Saunders as Canadian as maple syrup

July 9, 2007  

By Bob Elliott

Is it possible to be more Canadian than Mike Saunders?

His grandfather, Calvin, owns the Minnehaha commercial hunting and fishing lodge in Gander, Nfld.

His father, Dr. Derek Saunders, moved to Victoria, B.C., in 1981.

His mom Jane Saunders is from Mississauga. They met when Jane was a respiratory therapist in Victoria as Derek was interning.

The 20-year-old outfielder has seen the country from coast to coast.

Major-league scouting directors, general managers and a crowd of 40,269 saw Saunders display his talents at the ninth annual FuturesGame at AT@T Park yesterday afternoon.

Saunders stole two bases, scoring twice, Etobicoke’s Joey Votto and Jimmy Van Ostrand, of Richmond, B.C., each hit solo homers as prospects from the World beat USA 7-2.

“We haven’t been east in a while, but in the summer we’d fish on the Gander River,” Saunders said before yesterday’s game.

“I’m the only one in my family to never, ever catch a single fish. My mom, father and sister Johanna caught salmon. Only thing I ever caught was my eye.”

His eye?

Saunders then tells a horrifying tale about a day in 1997 when he was 10.

It is not for the faint of heart. When it’s done you can’t help but have admiration for the Seattle Mariners prospect.

On the river during a summer visit east, the Saunders family was fishing from a canoe.

It was the final cast of the night.

The sun was setting so he took off his sunglasses.

In fly fishing, according to fisherman Saunders, you cast, pull the line back into your hand and cast again.

The wind blew the hook back and caught Saunders in his left eye.

“I freaked and dropped the line,” said Saunders.

“We were worried the current would take the rod downstream, pulling the hook from my eye.

Dr. Derek Saunders was calm and cool, as he was yesterday, on the phone from Victoria, after he and his wife Jane returned from watching the game at Sticky Wicket, a Victoria pub.

“Michael was in front of me, when he said that the hook caught his eye, I thought he meant the corner,” Dr. Saunders said.

“It was right in the iris. Fortunately the barb of the hook did not engage.”

Dr. Saunders grabbed the line and kept it from getting tight. Grandpa pulled out a pen knife, leaned over the side of the canoe to snip the line.

The family made a rushed two-hour trip to the hospital and by the time an ophthalmologist examined Saunders it was almost midnight.

“He had a tiny pin hole around the iris,” Dr. Saunders said of the incident.

“On the drive I worried about a flat. No one would have been around.”

Saunders was given ointment and the family prayed the eye would not get infected. It didn’t.

How close was Saunders to not being here after that day on the Gander River?

Saunders said: “Oh, I could have been blind, a fraction of a millimetre, it’s a different story.”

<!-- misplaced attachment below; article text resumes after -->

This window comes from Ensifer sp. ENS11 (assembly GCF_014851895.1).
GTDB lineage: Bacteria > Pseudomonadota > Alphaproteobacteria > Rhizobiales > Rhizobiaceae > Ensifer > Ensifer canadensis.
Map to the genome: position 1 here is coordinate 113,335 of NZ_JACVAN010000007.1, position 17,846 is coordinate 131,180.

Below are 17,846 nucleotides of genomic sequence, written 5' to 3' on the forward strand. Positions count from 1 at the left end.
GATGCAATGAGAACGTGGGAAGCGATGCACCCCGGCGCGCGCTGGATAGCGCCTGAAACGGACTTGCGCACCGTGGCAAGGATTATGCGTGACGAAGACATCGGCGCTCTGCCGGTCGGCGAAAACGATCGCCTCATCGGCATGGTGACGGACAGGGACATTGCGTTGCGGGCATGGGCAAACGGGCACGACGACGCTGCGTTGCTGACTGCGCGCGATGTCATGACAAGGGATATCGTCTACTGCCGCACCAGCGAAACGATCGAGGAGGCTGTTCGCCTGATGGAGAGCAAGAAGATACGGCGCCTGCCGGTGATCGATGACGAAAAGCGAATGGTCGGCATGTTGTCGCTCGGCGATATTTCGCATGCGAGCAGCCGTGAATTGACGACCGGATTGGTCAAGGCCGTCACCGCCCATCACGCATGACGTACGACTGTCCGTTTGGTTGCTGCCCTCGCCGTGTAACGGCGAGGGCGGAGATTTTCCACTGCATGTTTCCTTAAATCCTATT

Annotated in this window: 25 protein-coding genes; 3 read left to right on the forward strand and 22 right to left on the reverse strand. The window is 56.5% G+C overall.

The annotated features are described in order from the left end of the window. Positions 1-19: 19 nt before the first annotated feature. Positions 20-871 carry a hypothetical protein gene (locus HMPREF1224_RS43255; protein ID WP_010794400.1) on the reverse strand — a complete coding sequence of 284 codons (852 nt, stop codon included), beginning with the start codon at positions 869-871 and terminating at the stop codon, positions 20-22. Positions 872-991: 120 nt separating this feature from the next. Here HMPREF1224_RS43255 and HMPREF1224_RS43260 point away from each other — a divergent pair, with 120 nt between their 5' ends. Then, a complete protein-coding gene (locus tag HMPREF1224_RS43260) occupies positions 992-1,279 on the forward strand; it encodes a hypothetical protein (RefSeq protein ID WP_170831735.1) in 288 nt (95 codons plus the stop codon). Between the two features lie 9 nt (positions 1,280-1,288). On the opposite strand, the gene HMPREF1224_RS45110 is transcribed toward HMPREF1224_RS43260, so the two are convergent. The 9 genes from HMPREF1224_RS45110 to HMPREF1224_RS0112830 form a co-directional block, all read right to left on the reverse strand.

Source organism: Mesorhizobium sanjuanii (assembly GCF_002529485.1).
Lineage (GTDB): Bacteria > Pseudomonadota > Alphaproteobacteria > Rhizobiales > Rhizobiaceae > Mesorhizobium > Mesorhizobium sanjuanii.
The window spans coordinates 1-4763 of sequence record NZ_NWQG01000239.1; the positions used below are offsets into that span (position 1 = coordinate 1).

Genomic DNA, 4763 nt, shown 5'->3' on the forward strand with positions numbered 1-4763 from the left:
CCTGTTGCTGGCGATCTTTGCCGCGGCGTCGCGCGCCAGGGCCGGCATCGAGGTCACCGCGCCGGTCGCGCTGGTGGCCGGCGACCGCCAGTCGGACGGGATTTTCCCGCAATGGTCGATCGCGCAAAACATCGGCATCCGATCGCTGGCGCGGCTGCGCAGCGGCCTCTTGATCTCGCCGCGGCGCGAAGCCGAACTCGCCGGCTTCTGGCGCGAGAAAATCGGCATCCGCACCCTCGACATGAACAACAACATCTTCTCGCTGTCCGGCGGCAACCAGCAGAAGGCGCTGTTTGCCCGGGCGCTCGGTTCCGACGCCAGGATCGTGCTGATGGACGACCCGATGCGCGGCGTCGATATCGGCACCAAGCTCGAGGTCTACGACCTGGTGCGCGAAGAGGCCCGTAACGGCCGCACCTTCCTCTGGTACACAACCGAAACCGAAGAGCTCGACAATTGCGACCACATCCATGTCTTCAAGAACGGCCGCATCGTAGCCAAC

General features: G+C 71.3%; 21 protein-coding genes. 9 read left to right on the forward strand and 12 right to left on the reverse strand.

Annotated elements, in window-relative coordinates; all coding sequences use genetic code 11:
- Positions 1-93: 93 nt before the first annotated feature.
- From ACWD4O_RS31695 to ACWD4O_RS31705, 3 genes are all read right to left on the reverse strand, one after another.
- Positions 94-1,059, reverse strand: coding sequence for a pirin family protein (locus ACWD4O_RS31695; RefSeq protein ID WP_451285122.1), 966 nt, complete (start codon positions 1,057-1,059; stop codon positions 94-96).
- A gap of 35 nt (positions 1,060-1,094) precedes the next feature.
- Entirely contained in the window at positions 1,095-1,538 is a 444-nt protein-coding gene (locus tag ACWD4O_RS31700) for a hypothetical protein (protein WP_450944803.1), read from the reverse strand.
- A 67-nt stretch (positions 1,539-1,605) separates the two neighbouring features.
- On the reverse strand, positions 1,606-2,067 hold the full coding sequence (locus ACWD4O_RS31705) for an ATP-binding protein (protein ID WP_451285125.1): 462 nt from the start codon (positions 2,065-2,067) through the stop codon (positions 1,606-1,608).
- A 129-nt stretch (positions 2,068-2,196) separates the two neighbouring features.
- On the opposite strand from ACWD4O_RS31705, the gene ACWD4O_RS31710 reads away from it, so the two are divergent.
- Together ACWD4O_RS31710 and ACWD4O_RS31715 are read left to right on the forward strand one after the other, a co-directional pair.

Dr. Saunders said: “If you look close you can see the mark. He was very, lucky. Next day the truck had a flat.”

Maybe it’s because my father lost his sight when he was hit in the left eye with mud after a Queen’s University Golden Gaels football practice.

He had to be strapped to a chair to have a needle injected into his right eye to prevent an infection from spreading.

This was the 1930s. But eye stories give me the shivers -- worse than snakes.

An 11th-round pick of the Mariners and scout Wayne Norton in 2004, Saunders played for Victoria and

coach Mike Chewpoy. 

He’s hitting .302 for class-A High Desert with 12 homers and 60 RBIs.

The 6-foot-4, 225-pounder has 22 steals.

Leading off yesterday he reached on an error and stole second.

As for Votto, a repeat performer at the Futures, he won’t be back again.

The Cincinnati Reds will make him a September callup.

“Last year in Pittsburgh I had jitters,” Votto said. “This was more like a regular-season game.”

Votto, who flew in his mom Wendy Votto in for the game, had the longest bolt of the day, a homer to deep left off Red Sox prospect Clay Buchholz, 7-2 with a 1.77 ERA.

He had given up four homers in 86 2/3 innings.

Votto is hitting .315 with triple-A Louisville, with 11 homers and knocking in 50 runs.

Van Ostrand went deep to left off Dodgers former No. 1 pick Clayton Kershaw. 

Van Ostrand owns a .300 mark with eight homers and 44 RBIs for class-A Lexington in the Houston Astros system. The Blue Jays entrant, catcher Robinzon Diaz, started for the World team and had a pair of singles.

But the World domination continued, led by the Canadians.

Saunders played lacrosse, soccer, bantam triple-A hockey and was scouted by the junior Seattle Thunderbirds.

He gave up other sports to concentrate on baseball.

When he dabbled in basketball for two seasons in high school, he lit up the scoreboard with 37 points and produced a 360-degree dunk.

He has a future with the game he stuck with.